DOCUMENT RESUME 03458 - [A25S3737] [Review of Civil Service Commission's Accounts Receivable]. GGMSD-77-41; B-15c687. September 15, 1977. 4 pp. Report to Alan K. Campbell, Civil Service Commission; by D. T. Scantlebury, Director, Financial and General Management Studies Div. Issue Area- Accounting and Financial Reporting (2800). Contact: Financial and General Management Studies Dtv. BuAget Function: Miscellaneous: Financial Management and Information Systnms (1002); 'nterest: Other Interert (902). A review of the Civil Service Commission's ;CSC) accounting system for accounts receivable from the public showed that accounting and reporting practices were, for the most part, effective and in accordance with the approved accounting system, but several shortcomings were found. Findings/Conclusions: Accounts receivable from the public as of September 30, 1976, were understated by $7,264,134 because a refund was misclassified in the report as accounts receivable from Government agencies. These two major categories of accounts receivable should be accurately segregated. CSC officials stated, after this matter was brought to their attention, that procedures had been revised to help prevent similar misclassifications. The Government was not charging interest on claims agaiAst retirement accounts of its former employees. There were about 8,700 unpaid Government claims in the CSC files in amounts ranging from $5 to $18,625. About one-half of these claims were i a suspended status because the individual had a vested right to a deferred annuity, and collection action could not be completed until he requested either an annuity or refund of his contributions. The other half were in a suspended status because the employees' total contributions to the retirement account only partially satisfied the claims. Recommendations: CSC should revise its current policy to require that interest charges be added to Government claims to be collected through reduction of an individual's annuity. (Author/HTW) UNITED STATE GNERAL ACCOUNTING OFFICE WASHINGTON, D.C. 2054 DIVISION OP IANCAL. AND ICNIUItL MANAKM'fr ESLuDI B-159687 SIP 15 197 The Bonorable Alan ,x. Calmpbell Chairman, Civil Service Commission Dear M. Campbell: This report reviews the Civil Service Commission's accounting system for accounts receivable from the public, including related billings and collection procedures. The review was part of a multiagency review on which we plan to issue an overall report to the Congress. Our review showed that the accounting and reporting practices for accounts rceivable were, for the mcst part, effective and in accordance with the accounting system ap- proved by the Comptroller General in May 1970. However, we found that the balance of accounts receivable from the pub- lic as repor',ed to the Department of the Treasury was in- accurate. Also, the Comrmission's procedures do not provide for charging interest on Government claims against former employees when claims are collected through reduction of an employee's annuity. The purpose of this report is to give you our findings on these matters. SCOPE OF REVIEW We reviewed the Civil Service Commission's accounting for and reporting of accounts receivable from the public. Our work was done at the Commission's headquarters in Wash- ington, D.C., and at its records storage center in Boyers, Pennsylvania. During ur review we analyzed the procedures and prac- tices used to control, report, and collect accounts receiv- able from the public, including Government claims against former civil service employees' retirement accounts. At September 30, 1976, the Civil Service Commission reported accounts receivable from the public of $5,903,000. ACCOUNTS RECEIVABLE INCORRECTLY CLASSIFIED The two major categories of receivables to the Government are those due from the public and those due from other Government FGMSD-77-41 (90117) B-159687 agencies. To facilitate clear and full disclosure, agency financial statements should accurately segregate accounts receivable from the public and accounts receivable from other Government agencies. The Commission's reported accounts receivable from the public a of September 30, 1976, were understated by $7,264,134 because a refund due from an insurance carrier was included in the accounts receivable from Government agen- cies. The refund was correctly classified in the accounting records but was incorrectly classified in the report. Commission's accounting staff discovered the error afterThe the financial report had been filed with the Treasury. If the ex- pected refund had been correctly classified, the accounts re- ceivable from the public would have been $13.2 million instead of the $5.9 million reported. We discussed this matter with Commission officials, and we were informed that internal review procedures had been revised to help prevent the recurrence of similar mis- classifications. INTEREST SHOULD BE CHARGED ON DELINQUENT ACCOUNTS The Government was not charging interest on claims against retirement accounts of its former employees. We estimate that, at the time of our review, there were about 8,700 unpaid Government claims in the Civil Service Com- mission files in amounts ranging from $5 to $18,625. Government agencies may request payment of amounts due from former employees through direct offset against the dividuals' civil service retirement accounts. A majorityin- of the offset requests come from the U.S. Postal Service fo. col- lection of former employees' indebtedness for unearned leave. Other agencies also request offset action for annual unearned leave as well as for a wide variety of other reasons. When a request for collection action is received, the Civil Service Commission will make the offset against the debtor's annuity or retirement account balance, depending upon an individual's retirement status. In the cdse annuity, the Commission simply reduces the debtor's of an annuity compensation by the amount of the claim without any charge for interest. If the debtor has less than 5 years of credit- able service, which makes him ineligible for annuity benefits, the Commission simply makes the offset. If the debtor has years or more of creditable service, he has a vested right 5 to a 2 B-159687 deferred annuity and the collection action cannot be completed until the individual requests either an annuity or a refund of his contributions. While collection action is suspended, the Government does not charge interest on the amoint of the debt. We examined Civil Service Commission files to determine the number of cases 1i wch the Government was not charging interest on debts that could not be immediately offset against retirement accounts. e randomly selected and reviewed 460 Government claims ranging in amounts from $5 to $18,625. Ai- though statistics on the total volume of such claims were not compiled by the Civil Servic2 Commission, we estimated, using statistical sampling techniques, that there were abcut 8,700 unpaid claims in the files. Because of the wide dollar range of the claims reviewed, we could not make a statistically re- liable projection of the tctal dollar value of the 8,700 claims. We also analyzed the status of these unpaid claims. About one-half were in a suspended status because the in- dividual had a vested right to a deferred annuity and the collection action could not be completed until the indivi- dual requested either an annuity or refund of his contri- butiuns. If an individual were to request a lump sum pay- ment, the retirement account would then be reduced by the amount of the debt to the Government, and the balance would be forwarded to the individual. If the individual were to request an annuity, the annuity payments would be reduced until the debt to the Government, without any interest, was recovered. Although the Government wam not charging inter- est to these ebtors, the law did not prohibit such interest charges. The other one-half of these unpaid claims were in a sus- pended status because the employees' total contributions to the retirement account only partially satisfied the claims. CONCLUSIONS the Commission's procedures for processing claims against retirement accounts of former Government employees results in a loss of interest to the Government. Inasmuch as the Govern- ment must pay interest to borrow money, we believe it is reason- aible to charge interest on claims against accounts that must be held until they can be collected through reduction of an in- dividual's annuity. RECOMMENDATION We recommend that you revise the current policy to require 3 B-159687 that interest charges be added to Go,enment claims to be col- lected through reduction of an indiviiual's annuity. We discussed the results of our review with the Director, Bureau of Retirement, Insurance and Occupational Health. Be generally agreec with our findings. However, he said that a February 1977 decision by the U.S. District Court for the Northern District of California prevents further offsets against annuity accounts until the court has approved the Com- mission's procedures for providing due process protection to the annuitants. The Commission has iitiateA action to comply with the decision of the court by requiring agencies request- ing collection by offset to certify to the Commission that due process requirements have een met. As you know, section 236 of the Legislative Reorganiza- tion Act of 1970 requires the head of a Federal agency to sub- mit a written statement on actions taken on our recommendations to the House Committee on Government Operations and the Senate Committee on Governmental Affairs not later than 60 days after the date of the report and to the House and Senate Committees on Appropriaticns with the agency's first request for appropria- tions made more than 60 days after the date of the report. We would appreciate receiving copies of these statements. We are sending copies of this report to te House Com- mi:tees on Government Operations and Appropriations and the Senate Committee on Governmental Affairs. Because of their expressed interest, we are also sending copies to Senator Robet Packwood and Congressman Newton I. Steers. Copies are also beir 9 sent to the Director, Office of Management and Budget, anC the Secretary of the Treasury. We appreciate the courtesies and cooperation shown to us by your representatives during this review. Sincerely yours, D. L. Scantlebury Director 4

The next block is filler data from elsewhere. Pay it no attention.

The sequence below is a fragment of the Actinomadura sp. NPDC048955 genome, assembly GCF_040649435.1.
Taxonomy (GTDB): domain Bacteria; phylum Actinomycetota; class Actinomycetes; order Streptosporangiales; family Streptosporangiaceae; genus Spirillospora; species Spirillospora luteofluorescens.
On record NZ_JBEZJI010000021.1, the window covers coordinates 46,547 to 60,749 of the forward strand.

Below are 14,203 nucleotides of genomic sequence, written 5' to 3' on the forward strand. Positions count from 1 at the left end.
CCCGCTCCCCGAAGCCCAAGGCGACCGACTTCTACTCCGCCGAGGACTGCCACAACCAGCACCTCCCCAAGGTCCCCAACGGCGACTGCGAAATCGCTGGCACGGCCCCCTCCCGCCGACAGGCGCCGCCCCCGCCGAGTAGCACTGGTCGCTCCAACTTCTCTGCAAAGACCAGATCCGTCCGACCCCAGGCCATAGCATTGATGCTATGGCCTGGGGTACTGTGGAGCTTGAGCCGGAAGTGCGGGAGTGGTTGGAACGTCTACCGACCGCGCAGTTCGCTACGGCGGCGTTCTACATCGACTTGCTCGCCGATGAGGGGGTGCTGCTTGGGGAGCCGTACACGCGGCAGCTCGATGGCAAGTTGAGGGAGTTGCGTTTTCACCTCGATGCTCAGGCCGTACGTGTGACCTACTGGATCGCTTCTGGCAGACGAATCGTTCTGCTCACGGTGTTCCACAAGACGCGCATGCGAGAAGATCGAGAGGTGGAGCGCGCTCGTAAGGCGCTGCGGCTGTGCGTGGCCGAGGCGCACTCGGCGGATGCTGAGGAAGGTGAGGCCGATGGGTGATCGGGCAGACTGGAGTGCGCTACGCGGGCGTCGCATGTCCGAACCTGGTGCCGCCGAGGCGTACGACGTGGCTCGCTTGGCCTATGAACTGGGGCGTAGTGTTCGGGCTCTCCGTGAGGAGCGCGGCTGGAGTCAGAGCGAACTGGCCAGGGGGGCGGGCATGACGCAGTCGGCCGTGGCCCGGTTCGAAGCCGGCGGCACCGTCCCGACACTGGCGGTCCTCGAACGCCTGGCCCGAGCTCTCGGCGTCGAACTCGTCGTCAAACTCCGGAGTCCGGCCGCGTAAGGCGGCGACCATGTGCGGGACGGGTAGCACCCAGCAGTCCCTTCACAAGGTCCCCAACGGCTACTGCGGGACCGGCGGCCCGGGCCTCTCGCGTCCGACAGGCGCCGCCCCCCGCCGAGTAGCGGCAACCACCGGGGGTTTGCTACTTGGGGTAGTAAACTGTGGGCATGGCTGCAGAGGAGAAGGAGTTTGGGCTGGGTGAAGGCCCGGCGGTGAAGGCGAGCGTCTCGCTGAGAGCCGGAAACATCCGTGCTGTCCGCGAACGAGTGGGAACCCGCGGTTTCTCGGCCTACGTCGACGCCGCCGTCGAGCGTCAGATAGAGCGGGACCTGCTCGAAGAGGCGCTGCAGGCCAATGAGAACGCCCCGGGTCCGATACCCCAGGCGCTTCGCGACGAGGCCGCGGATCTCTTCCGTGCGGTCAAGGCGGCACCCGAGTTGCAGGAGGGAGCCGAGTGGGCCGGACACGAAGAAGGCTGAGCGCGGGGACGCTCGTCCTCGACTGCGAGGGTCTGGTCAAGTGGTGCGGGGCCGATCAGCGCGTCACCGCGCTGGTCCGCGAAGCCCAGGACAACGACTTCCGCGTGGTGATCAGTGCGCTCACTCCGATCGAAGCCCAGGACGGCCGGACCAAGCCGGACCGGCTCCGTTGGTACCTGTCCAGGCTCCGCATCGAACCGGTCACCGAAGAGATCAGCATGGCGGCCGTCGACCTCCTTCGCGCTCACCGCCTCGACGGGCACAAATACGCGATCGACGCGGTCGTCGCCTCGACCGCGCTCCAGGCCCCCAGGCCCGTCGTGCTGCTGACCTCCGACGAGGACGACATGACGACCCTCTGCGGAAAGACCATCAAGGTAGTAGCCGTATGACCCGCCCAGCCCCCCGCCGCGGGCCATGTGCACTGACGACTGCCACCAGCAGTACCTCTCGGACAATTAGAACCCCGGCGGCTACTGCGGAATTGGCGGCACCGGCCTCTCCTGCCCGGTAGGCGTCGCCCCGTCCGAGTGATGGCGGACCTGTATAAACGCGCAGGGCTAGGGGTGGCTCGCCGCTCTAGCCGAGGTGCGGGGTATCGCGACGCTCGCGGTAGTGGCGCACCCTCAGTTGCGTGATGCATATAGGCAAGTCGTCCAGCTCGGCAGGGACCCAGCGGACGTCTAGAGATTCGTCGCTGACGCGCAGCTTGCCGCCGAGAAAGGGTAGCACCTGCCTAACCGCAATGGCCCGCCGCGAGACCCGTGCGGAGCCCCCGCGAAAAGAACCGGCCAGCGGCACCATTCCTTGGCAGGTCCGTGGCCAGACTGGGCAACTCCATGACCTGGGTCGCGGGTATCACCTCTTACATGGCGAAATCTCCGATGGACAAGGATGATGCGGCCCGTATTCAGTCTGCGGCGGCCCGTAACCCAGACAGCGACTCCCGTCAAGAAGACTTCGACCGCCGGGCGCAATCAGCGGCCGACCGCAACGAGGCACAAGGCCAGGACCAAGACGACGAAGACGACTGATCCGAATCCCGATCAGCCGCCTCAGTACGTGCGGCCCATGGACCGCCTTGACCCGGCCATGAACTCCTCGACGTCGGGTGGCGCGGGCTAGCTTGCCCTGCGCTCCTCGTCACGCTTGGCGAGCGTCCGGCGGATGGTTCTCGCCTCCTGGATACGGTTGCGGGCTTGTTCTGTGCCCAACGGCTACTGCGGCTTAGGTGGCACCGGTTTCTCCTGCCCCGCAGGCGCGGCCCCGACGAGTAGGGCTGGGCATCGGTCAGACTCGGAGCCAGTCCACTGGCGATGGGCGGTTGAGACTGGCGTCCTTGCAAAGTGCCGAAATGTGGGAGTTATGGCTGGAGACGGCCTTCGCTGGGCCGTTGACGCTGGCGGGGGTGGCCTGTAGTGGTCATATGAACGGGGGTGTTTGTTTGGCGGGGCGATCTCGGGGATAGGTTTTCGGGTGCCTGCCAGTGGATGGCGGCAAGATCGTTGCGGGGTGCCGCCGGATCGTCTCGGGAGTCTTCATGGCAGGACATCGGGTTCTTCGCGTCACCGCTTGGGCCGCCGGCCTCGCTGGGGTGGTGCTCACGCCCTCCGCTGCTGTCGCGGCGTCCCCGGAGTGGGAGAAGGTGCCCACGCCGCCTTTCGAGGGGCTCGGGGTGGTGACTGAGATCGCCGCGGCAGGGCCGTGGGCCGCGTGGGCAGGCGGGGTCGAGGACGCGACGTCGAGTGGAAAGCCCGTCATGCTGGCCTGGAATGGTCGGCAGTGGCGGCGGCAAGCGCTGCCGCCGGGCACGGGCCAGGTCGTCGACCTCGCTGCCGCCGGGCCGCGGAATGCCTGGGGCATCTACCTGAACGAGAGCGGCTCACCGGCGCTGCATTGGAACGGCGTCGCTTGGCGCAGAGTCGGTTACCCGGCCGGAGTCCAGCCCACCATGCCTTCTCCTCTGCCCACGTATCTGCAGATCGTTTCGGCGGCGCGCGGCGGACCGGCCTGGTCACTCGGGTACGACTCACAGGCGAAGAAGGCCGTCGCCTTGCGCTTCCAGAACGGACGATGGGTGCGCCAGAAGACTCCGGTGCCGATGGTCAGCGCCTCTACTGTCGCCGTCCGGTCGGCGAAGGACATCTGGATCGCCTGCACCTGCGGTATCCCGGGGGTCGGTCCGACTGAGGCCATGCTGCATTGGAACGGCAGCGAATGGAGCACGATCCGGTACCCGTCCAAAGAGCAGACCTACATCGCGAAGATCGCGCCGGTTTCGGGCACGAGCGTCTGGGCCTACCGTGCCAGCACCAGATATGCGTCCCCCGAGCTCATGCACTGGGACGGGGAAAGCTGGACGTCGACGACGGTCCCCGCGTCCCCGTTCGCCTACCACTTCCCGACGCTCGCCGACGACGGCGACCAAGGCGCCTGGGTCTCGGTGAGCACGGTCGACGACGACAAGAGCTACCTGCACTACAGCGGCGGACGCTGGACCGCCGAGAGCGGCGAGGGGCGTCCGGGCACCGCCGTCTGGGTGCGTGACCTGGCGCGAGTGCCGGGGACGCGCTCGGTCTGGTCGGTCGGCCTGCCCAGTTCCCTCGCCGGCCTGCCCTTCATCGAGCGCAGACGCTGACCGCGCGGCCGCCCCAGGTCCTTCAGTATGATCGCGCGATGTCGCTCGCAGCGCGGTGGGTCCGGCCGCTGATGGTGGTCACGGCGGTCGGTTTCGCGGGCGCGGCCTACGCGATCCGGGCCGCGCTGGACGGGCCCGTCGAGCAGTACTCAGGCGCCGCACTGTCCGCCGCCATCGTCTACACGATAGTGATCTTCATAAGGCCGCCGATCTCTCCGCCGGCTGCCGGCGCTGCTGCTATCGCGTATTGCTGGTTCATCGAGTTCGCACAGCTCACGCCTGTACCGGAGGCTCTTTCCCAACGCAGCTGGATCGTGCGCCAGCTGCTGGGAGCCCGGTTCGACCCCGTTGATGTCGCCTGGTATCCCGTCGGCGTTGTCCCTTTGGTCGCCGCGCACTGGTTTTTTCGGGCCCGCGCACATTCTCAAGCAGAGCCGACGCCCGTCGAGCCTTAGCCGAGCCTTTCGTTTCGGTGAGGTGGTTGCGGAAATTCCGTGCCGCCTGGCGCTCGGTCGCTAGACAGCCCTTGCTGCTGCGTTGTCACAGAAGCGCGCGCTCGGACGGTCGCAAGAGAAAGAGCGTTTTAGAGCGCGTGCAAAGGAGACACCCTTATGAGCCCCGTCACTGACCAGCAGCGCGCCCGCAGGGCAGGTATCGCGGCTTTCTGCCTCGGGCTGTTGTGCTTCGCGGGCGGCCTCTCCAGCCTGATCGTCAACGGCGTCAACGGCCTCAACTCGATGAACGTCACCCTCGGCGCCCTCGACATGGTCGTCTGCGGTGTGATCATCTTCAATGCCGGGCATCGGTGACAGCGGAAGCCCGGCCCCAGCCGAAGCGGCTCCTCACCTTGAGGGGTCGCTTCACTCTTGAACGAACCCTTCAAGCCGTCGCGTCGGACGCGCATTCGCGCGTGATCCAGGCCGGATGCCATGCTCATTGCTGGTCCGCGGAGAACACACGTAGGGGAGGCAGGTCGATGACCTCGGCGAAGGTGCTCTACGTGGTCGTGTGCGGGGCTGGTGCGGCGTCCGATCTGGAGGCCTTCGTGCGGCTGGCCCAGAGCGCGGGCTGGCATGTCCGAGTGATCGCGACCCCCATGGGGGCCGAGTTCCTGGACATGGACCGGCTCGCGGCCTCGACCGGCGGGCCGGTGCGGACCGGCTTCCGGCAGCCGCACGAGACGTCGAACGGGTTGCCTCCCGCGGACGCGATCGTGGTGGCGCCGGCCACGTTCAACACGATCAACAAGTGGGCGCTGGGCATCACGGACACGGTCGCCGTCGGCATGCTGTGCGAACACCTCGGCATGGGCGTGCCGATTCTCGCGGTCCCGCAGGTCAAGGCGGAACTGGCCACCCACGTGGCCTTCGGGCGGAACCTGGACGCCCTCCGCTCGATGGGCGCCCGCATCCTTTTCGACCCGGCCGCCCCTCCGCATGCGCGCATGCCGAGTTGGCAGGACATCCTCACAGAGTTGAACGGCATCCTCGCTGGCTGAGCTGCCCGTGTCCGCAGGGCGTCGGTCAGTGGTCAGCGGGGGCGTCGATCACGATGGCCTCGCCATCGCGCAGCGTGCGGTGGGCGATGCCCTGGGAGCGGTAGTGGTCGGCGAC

Review of Civil Service Commission's Accounts Receivable
Published by the Government Accountability Office on 1977-09-15.
Below is a raw (and likely hideous) rendition of the original report. (PDF)